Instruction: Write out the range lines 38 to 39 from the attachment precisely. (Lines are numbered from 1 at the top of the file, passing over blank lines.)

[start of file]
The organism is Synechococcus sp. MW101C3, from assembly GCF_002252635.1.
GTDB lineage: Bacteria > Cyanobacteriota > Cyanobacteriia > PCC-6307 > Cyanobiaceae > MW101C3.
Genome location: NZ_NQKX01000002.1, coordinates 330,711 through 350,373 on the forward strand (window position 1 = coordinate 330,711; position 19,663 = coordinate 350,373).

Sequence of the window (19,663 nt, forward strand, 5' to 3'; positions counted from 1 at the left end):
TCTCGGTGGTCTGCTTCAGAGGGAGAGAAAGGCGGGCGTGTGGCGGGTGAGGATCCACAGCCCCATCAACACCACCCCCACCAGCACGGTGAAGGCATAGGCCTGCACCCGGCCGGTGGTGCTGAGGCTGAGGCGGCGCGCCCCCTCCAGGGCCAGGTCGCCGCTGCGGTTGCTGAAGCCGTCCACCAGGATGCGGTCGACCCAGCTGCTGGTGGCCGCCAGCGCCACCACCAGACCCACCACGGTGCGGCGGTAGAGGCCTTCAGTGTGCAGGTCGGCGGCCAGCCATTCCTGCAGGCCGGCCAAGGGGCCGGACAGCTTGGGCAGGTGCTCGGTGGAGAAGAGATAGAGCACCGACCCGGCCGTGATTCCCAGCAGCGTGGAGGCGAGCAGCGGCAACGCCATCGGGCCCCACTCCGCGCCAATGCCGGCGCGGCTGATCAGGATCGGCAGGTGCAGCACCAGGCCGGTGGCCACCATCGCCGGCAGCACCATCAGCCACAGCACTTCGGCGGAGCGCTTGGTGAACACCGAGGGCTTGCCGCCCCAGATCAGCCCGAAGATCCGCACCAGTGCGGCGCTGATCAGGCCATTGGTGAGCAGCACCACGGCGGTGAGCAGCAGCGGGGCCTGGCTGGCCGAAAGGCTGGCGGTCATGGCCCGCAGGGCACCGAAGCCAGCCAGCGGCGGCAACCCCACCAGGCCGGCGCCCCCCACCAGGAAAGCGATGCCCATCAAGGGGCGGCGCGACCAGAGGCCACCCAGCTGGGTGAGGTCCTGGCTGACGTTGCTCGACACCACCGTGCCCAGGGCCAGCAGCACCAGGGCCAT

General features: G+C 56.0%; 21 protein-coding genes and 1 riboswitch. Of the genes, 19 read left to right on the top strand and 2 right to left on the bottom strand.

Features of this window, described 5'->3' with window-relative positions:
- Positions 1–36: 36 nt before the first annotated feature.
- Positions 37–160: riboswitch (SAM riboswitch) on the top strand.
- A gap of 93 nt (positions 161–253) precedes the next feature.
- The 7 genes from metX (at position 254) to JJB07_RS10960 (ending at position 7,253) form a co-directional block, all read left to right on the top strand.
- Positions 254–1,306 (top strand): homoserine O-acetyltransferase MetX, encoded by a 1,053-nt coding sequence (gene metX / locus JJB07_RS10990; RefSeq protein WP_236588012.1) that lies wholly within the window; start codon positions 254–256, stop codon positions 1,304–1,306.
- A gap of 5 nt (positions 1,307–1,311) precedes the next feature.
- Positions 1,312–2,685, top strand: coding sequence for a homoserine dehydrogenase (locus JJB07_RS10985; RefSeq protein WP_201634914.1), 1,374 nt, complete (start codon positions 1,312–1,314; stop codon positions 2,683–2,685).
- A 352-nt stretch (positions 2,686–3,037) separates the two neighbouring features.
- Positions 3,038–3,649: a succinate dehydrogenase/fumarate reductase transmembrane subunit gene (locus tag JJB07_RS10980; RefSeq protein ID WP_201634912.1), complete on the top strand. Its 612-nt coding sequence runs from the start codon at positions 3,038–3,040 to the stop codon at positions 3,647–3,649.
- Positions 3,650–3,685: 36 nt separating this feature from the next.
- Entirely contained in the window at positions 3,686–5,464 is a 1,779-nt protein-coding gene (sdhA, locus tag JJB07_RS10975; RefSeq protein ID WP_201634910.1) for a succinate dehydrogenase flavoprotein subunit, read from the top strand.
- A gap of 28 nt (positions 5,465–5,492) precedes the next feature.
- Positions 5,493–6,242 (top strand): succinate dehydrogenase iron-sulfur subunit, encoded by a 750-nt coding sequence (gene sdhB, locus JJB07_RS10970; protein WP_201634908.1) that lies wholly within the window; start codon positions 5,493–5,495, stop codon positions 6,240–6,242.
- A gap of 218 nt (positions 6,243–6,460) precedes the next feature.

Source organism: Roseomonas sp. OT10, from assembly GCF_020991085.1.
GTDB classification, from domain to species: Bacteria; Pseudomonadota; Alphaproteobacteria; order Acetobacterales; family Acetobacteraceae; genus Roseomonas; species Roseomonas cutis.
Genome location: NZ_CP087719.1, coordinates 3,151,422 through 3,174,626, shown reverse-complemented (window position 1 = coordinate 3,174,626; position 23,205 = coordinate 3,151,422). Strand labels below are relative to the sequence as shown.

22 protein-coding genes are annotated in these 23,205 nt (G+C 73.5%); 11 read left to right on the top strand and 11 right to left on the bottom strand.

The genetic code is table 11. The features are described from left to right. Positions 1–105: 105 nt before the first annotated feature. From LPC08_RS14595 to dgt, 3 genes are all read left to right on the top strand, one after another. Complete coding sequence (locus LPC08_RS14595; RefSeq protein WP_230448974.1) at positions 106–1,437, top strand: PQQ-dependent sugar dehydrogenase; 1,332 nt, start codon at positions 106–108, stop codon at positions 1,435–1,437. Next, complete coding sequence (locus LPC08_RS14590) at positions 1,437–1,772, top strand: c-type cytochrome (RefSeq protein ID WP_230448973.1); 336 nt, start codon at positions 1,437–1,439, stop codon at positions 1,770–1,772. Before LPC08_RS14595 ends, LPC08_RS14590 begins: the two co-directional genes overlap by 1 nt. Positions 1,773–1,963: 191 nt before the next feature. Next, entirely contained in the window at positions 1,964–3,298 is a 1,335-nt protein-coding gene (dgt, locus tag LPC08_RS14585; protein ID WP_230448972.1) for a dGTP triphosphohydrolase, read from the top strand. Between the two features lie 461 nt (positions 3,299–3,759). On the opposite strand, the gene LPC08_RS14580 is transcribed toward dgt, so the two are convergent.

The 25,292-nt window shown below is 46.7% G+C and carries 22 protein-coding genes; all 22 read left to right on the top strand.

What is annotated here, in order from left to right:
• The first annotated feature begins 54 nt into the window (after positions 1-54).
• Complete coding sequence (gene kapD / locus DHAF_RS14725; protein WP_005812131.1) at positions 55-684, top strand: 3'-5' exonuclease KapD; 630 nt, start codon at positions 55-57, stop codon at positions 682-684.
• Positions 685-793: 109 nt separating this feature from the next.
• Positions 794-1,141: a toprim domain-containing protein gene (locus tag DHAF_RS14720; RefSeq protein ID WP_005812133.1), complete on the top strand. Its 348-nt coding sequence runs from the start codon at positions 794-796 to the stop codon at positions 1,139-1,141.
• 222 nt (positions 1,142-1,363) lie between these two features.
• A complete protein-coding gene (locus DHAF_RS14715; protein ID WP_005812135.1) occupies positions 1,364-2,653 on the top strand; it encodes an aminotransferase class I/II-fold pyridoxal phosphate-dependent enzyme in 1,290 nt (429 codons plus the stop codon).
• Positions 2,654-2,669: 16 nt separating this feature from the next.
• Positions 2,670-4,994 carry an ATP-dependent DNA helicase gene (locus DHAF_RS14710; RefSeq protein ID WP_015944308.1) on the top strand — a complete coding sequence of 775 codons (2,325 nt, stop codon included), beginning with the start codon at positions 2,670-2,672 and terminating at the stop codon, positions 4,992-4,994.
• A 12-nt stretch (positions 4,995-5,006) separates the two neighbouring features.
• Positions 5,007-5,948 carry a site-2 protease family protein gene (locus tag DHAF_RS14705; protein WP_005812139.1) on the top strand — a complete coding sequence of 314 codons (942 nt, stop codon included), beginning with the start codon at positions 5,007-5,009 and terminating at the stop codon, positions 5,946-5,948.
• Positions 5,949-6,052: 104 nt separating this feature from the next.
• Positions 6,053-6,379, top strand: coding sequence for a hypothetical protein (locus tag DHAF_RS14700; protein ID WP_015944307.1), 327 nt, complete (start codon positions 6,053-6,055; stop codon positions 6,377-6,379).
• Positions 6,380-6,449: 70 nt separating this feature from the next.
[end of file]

• Positions 5,007-5,948 carry a site-2 protease family protein gene (locus tag DHAF_RS14705; protein WP_005812139.1) on the top strand — a complete coding sequence of 314 codons (942 nt, stop codon included), beginning with the start codon at positions 5,007-5,009 and terminating at the stop codon, positions 5,946-5,948.
• Positions 5,949-6,052: 104 nt separating this feature from the next.